Influence of Commodity Type, Percentage of Cracked Kernels, and Wheat Class on Population Growth of Stored-Product Psocids (Psocoptera: Liposcelidae)

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Abstract:

Differences in stored-product psocid progeny production as a function of commodity type, percentage of cracked kernels, and wheat class were examined using laboratory bioassays. Population growth of Liposcelis bostrychophila Badonnel, Liposcelis decolor (Pearman), Liposcelis paeta Pearman, and Liposcelis entomophila (Enderlein) (Psocoptera: Liposcelididae) was highest on sorghum Sorghum bicolor (L.) Moench, followed by wheat, Triticum aestivum L., and rice, Oryza sativa L., whereas progeny production was negligible on wheat germ. In a second experiment that did not include L. entomophila, population growth was examined on wheat containing 0, 1, 5, 10, 20, 50, and 100% cracked kernels. Progeny production did not increase as cracked kernel content increased. Instead, progeny production peaked at 20% for L. bostrychophila adults and nymphs, at 10% for L. decolor, and at 50% for L. paeta adults; no further increases were noted beyond these levels of cracked wheat content. In a third experiment that did not include L. entomophila, progeny production was examined on eight classes of wheat: hard red winter, hard red spring, soft white winter, soft white spring, soft club, durum, soft red winter, and hard white. Overall, progeny production was higher on durum wheat than on the other classes. The results indicate that there are considerable variations in psocid population growth among the different commodities tested, and this information may be used to predict the degree to which stored commodities are susceptible to psocid infestation.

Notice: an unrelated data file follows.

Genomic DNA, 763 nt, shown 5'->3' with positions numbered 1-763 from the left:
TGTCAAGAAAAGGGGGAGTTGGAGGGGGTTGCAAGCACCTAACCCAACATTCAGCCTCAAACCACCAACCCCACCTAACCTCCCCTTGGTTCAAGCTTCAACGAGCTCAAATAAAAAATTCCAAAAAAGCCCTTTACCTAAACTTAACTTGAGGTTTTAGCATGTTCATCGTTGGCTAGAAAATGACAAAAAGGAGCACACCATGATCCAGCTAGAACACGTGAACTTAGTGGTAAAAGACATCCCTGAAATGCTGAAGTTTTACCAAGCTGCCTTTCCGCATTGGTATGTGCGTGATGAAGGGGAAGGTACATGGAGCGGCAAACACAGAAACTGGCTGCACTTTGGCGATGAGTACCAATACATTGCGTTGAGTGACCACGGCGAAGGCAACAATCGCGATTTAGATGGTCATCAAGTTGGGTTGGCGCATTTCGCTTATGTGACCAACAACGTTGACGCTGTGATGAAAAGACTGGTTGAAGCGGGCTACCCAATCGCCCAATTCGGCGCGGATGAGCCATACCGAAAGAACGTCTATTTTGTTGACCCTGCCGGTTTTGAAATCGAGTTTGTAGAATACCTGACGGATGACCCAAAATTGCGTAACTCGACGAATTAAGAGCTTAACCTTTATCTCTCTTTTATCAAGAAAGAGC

Keywords: Liposcelis; varietal resistance; wheat classes

Document Type: Research Article

DOI: http://dx.doi.org/10.1603/EC09280

Publication date: June 1, 2010

More about this publication?
  • Journal of Economic Entomology is published bimonthly in February, April, June, August, October, and December. The journal publishes articles on the economic significance of insects and is divided into the following sections: apiculture & social insects; arthropods in relation to plant disease; forum; insecticide resistance and resistance management; ecotoxicology; biological and microbial control; ecology and behavior; sampling and biostatistics; household and structural insects; medical entomology; molecular entomology; veterinary entomology; forest entomology; horticultural entomology; field and forage crops, and small grains; stored-product; commodity treatment and quarantine entomology; and plant resistance. In addition to research papers, Journal of Economic Entomology publishes Letters to the Editor, interpretive articles in a Forum section, Short Communications, Rapid Communications, and Book Reviews.
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